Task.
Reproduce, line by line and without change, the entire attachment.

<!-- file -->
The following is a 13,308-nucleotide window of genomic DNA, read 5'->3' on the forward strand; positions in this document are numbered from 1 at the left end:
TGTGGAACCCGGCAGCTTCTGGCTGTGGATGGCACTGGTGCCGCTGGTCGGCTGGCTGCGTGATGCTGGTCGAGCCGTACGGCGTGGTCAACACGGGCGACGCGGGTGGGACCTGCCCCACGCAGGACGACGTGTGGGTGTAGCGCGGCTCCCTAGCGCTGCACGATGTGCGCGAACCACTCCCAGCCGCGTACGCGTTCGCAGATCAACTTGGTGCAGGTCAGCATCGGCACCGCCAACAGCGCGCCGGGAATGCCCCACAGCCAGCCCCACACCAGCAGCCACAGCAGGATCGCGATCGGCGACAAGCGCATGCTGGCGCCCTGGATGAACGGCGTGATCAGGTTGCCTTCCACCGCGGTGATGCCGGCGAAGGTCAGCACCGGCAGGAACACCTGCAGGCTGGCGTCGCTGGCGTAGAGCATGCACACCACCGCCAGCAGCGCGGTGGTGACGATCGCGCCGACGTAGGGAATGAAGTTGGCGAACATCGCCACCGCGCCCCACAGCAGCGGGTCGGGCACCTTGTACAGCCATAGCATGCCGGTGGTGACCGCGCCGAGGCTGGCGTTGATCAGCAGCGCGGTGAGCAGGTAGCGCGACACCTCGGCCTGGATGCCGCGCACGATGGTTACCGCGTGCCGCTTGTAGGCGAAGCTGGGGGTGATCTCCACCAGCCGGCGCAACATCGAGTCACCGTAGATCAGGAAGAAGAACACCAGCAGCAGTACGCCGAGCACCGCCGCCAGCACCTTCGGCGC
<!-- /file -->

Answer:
The following is a 13,308-nucleotide window of genomic DNA, read 5'->3' on the forward strand; positions in this document are numbered from 1 at the left end:
TGTGGAACCCGGCAGCTTCTGGCTGTGGATGGCACTGGTGCCGCTGGTCGGCTGGCTGCGTGATGCTGGTCGAGCCGTACGGCGTGGTCAACACGGGCGACGCGGGTGGGACCTGCCCCACGCAGGACGACGTGTGGGTGTAGCGCGGCTCCCTAGCGCTGCACGATGTGCGCGAACCACTCCCAGCCGCGTACGCGTTCGCAGATCAACTTGGTGCAGGTCAGCATCGGCACCGCCAACAGCGCGCCGGGAATGCCCCACAGCCAGCCCCACACCAGCAGCCACAGCAGGATCGCGATCGGCGACAAGCGCATGCTGGCGCCCTGGATGAACGGCGTGATCAGGTTGCCTTCCACCGCGGTGATGCCGGCGAAGGTCAGCACCGGCAGGAACACCTGCAGGCTGGCGTCGCTGGCGTAGAGCATGCACACCACCGCCAGCAGCGCGGTGGTGACGATCGCGCCGACGTAGGGAATGAAGTTGGCGAACATCGCCACCGCGCCCCACAGCAGCGGGTCGGGCACCTTGTACAGCCATAGCATGCCGGTGGTGACCGCGCCGAGGCTGGCGTTGATCAGCAGCGCGGTGAGCAGGTAGCGCGACACCTCGGCCTGGATGCCGCGCACGATGGTTACCGCGTGCCGCTTGTAGGCGAAGCTGGGGGTGATCTCCACCAGCCGGCGCAACATCGAGTCACCGTAGATCAGGAAGAAGAACACCAGCAGCAGTACGCCGAGCACCGCCGCCAGCACCTTCGGCGC